As Covid-19 rages on, various countries have devised their own strategies to tackle it and move on with their lives.
ITALY: Italian Prime Minister Giuseppe Conte said he would ask parliament to extend the state of emergency to the end of January. This was due to expire in mid-October. Italy was the first European country to experience a major coronavirus outbreak, but managed to curb infections after a strict lockdown that ran between March and May.
THE UK: Matters are still out of control here and British Prime Minister Boris Johnson said that new measures to tackle the increase in cases “will take time to feed through”. He said the UK was at a “critical moment” and the rising number of cases and deaths shows “why our plan is so essential”. He said he would “not hesitate” to impose further restrictions if needed. Chief scientific adviser Sir Patrick Vallance said: “We don’t have this under control at the moment. There’s no cause for complacency here at all.”
SPAIN: There has been a resurgence of Covid-19 and under new rules, residents of Madrid, the infection hotspot, will be barred from leaving except on essential trips. However, regional authorities said the decision had no legal basis, according to The Guardian. Madrid and nine municipalities will see borders closed to outsiders for non-essential visits. Bars and restaurants will close from 11 pm, widening a previous curfew of 1am, and parks and playgrounds will be shuttered. Social gatherings will be limited to six people, the paper said.
GERMANY: The country cautiously lifted its blanket warning against travelling to all countries outside the European Union. Many have warned that Europe is on the cusp of a second wave of the pandemic. Germany is also warning about travel to France and issued further warnings for parts of Estonia, Ireland, Lithuania, Romania, Slovenia, Hungary and Croatia.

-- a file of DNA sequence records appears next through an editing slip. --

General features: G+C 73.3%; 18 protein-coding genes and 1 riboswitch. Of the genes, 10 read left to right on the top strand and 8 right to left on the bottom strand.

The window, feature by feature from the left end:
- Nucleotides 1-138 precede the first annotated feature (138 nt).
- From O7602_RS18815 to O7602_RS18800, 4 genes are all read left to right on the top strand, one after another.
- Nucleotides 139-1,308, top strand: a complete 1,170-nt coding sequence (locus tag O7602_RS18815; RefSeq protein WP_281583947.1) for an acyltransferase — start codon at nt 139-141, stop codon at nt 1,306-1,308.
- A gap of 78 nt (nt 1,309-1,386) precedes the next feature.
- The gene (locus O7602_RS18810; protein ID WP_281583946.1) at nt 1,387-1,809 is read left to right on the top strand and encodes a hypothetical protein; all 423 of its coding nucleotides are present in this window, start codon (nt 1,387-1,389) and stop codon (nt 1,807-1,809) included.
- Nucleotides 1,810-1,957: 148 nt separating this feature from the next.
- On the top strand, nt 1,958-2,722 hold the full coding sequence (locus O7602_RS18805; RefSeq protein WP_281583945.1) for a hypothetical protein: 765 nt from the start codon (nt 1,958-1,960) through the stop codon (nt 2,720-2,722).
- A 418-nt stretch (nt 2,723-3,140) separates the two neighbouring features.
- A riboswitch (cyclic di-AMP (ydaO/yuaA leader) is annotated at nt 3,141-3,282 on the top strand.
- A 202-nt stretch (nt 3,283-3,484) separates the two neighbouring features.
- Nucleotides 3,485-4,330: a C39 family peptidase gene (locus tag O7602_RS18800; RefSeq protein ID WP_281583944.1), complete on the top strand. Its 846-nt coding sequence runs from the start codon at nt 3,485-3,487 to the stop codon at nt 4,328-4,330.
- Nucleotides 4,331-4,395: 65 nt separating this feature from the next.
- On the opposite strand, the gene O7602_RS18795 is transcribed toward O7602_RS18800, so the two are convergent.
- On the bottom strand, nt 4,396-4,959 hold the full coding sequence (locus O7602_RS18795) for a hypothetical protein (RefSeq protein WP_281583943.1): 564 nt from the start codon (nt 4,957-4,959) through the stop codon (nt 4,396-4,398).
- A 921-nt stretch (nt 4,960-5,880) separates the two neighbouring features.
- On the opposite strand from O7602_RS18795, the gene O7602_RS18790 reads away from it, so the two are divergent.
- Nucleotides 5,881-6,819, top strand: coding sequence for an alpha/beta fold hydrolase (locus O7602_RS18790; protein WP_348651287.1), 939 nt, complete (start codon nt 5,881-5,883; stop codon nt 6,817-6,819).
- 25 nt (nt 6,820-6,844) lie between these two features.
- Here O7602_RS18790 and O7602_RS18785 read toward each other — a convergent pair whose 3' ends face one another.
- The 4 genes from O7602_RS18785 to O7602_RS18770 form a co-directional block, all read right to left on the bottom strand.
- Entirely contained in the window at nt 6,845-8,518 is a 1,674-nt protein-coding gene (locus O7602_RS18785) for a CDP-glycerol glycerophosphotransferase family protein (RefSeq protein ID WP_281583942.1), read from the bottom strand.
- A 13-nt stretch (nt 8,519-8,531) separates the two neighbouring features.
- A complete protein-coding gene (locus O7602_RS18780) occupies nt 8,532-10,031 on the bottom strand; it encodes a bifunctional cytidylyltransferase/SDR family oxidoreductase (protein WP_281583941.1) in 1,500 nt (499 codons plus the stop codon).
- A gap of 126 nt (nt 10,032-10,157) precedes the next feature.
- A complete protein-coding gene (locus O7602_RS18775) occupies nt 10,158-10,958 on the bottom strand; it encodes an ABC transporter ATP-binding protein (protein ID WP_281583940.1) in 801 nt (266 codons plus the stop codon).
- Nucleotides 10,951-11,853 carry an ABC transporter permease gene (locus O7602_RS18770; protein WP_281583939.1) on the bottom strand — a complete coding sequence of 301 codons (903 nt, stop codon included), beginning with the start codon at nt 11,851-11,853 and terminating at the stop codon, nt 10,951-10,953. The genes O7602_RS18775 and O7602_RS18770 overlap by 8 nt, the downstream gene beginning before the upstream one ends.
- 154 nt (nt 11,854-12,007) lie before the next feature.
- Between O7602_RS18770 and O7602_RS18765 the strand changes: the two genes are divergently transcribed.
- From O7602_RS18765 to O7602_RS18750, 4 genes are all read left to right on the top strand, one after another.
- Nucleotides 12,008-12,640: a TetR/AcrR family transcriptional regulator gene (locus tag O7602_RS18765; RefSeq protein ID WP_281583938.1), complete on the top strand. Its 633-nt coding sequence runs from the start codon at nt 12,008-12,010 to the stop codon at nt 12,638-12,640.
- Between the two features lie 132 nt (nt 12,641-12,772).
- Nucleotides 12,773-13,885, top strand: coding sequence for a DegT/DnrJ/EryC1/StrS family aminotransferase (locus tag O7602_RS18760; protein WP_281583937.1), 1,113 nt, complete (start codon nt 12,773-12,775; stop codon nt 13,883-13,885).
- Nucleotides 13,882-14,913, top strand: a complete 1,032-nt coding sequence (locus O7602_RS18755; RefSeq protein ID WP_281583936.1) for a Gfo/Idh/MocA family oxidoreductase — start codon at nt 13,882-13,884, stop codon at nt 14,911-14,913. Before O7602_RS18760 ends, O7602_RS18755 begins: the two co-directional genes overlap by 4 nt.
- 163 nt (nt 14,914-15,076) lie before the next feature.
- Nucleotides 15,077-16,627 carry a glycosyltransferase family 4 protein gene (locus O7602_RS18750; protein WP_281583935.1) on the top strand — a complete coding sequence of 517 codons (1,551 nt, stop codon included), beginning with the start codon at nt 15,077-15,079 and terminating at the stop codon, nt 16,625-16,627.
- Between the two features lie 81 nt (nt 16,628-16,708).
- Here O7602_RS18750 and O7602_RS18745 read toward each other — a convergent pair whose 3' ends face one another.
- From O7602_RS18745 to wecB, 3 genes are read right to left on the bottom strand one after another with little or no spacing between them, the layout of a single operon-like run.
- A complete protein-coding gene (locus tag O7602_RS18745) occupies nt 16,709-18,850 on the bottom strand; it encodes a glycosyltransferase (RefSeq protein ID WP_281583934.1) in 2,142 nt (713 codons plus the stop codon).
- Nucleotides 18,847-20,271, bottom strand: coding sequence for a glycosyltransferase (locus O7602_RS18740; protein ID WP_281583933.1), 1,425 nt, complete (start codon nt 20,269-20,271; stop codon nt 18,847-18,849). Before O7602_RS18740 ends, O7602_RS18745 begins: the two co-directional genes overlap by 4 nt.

CHINA: Things have almost normalised in the country from where the dreaded Covid-19 originated. Millions of Chinese are travelling across the country in a bout of “revenge tourism” during an eight-day public holiday marking the mid-autumn festival and China’s national day. Tourist spots are crowded and train stations busy. Hotels and tickets for tourist sites were sold out and traffic congestion led to harried commuters. Spending during this time will be a key indicator of China’s economic recovery. Meanwhile, China is injecting thousands with vaccine shots which are still under trial and hence their efficacy unproven, reports said. Those who are getting these vaccine shots are also made to sign a “nondisclosure agreement”, according to which they can’t talk about it to the media. Global health experts are raising questions whether their consent has been taken or not.
THE US: The virus is increasingly infecting American children and teens after authorities opened schools and resumed sports, playdates and other activities. Children of all ages now make up 10 percent of all US cases, up from 2 percent in April, the American Academy of Pediatrics reported. Most infected children have mild cases; hospitalisations and death rates are much lower than in adults. While many districts require masks and other precautions, some spread in schools is thought to be occurring too.
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—By IL Bureau